The Generalized System of Preferences and Miscellaneous Tariff Bill Modernization Act of 2021 extends the GSP through December 31, 2024 and provides retroactive benefits. The GSP is an outdated program that inadequately addresses serious labor violations, omits criteria related to the environment, lacks needed transparency, and fails to meet the standards of our more recent preference programs. This legislation modernizes the program’s eligibility criteria by adding an environmental criterion and updating the labor criteria. It adds new criteria on human rights, rule of law, anti-corruption, and equitable economic development. It also adds new annual country eligibility reviews and transparency requirements while enhancing public access and participation in the program.
The Generalized System of Preferences and Miscellaneous Tariff Bill Modernization Act of 2021 suspends and reduces duties on certain eligible imports based on recommendations from the U.S. International Trade Commission (USITC) through December 31, 2023, retroactive for four months. The bill also reauthorizes the American Manufacturing Competitiveness Act of 2016 (AMCA) for two cycles and makes administrative improvements to the AMCA process, such as granting the USITC sufficient time to assess the effects of the MTB on the U.S. economy. The legislation aims to support domestic manufacturers and limit benefits for imports from China by excluding finished products from future MTB cycles.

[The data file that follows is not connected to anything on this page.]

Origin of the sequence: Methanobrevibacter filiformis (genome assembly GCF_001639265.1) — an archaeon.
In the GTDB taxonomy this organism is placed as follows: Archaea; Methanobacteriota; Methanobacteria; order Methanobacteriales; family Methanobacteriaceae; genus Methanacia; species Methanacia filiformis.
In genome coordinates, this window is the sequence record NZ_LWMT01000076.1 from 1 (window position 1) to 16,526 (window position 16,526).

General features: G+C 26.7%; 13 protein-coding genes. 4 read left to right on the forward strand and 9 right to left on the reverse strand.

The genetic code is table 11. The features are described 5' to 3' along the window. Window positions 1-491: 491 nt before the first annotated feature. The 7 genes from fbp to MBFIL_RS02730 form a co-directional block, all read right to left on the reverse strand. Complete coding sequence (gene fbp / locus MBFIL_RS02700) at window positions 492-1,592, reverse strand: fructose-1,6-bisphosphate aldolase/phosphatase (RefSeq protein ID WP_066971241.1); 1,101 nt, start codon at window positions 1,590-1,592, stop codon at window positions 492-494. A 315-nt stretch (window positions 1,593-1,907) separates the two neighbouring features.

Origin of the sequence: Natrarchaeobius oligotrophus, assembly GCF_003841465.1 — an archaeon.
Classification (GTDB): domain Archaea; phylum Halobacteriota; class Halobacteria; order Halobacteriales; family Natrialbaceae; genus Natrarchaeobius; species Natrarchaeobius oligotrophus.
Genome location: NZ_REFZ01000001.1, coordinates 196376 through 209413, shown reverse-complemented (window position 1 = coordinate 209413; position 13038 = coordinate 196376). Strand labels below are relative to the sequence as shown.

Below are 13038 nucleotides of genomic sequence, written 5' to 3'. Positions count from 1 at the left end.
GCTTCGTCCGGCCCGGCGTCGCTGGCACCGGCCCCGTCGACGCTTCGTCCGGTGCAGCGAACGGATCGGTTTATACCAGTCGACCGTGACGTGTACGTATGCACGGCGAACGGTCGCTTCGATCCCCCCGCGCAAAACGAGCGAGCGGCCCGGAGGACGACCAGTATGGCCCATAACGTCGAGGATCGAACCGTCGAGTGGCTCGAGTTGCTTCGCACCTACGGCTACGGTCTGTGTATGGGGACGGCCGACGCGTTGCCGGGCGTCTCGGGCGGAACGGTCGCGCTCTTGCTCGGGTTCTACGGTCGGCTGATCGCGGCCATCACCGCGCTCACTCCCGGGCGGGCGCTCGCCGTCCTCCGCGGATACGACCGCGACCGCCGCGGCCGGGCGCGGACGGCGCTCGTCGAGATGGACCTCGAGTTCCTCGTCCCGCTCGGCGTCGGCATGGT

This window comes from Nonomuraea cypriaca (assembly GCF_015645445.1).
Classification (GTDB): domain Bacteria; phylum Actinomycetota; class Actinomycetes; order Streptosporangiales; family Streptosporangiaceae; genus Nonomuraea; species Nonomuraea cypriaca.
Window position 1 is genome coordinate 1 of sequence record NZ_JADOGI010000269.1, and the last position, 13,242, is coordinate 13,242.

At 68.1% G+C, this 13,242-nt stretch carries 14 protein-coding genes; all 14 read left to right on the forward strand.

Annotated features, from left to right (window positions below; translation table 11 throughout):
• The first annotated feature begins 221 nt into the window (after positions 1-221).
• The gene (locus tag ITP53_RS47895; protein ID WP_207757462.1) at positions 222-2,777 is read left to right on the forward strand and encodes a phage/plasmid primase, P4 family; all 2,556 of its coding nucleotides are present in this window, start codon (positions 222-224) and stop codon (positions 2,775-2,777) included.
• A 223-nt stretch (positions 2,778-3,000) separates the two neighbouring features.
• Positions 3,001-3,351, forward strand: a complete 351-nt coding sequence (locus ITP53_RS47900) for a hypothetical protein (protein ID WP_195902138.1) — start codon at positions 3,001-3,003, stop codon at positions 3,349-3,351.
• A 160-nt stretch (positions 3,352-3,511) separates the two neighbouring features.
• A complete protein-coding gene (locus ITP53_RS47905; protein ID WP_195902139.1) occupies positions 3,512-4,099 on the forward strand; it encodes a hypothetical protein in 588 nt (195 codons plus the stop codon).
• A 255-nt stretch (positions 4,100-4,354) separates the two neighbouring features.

“Among the important features of this legislation is a proposal to add environmental criteria to the Generalized System of Preferences that I have been advocating for more than a decade,” said Ways and Means Health Subcommittee Chairman Doggett. “GSP can be a positive force for a healthier environment. Countries that endanger the health of their citizens and our planet by failing to effectively enforce environmental obligations should not be granted special trade preferences.”
"In our rapidly changing world, TAA has been a lifeline to so many workers in Washington state and across the country helping them retrain and reskill, keep health coverage, and pay their bills. This program needs to be quickly reauthorized so those negatively impacted by trade and international competition can find new opportunities,” said Rep. DelBene. "Critically, this legislation provides benefits that adapt to our changing economy, allowing more workers to access TAA and extending benefits during economic downturns so workers and their families aren't left out in the cold."
“Caring for a child is a full-time job, and we need to provide parents with the right support to pursue job training or relocate to take advantage of new job opportunities through Trade Adjustment Assistance,” said Rep. Moore. “That’s why I am proud to be leading the effort to create a new childcare allowance, so that parents can better access TAA to help them provide for themselves and their family.”
“When a large business—such as a manufacturing factory—closes due to trade, it is not just the workers and the company that suffer, the entire community is impacted. Existing Trade Adjustment Assistance programs don’t do enough to support communities impacted by trade,” said Rep. Kildee. “This bill fills that gap by creating a first step in the path forward for our industrial communities by delivering strong federal support for cities and towns, and by expanding Trade Adjustment Assistance programs to help more Americans, including Michiganders in my district, negatively impacted by trade. I thank Chairman Blumenauer for including my provision to support communities impacted by trade in this bill.”
A fact sheet on racial and economic equity-related provisions in the bills can be found HERE.
TAA Modernization Act of 2021
Generalized System of Preferences and Miscellaneous Tariff Bill Modernization Act of 2021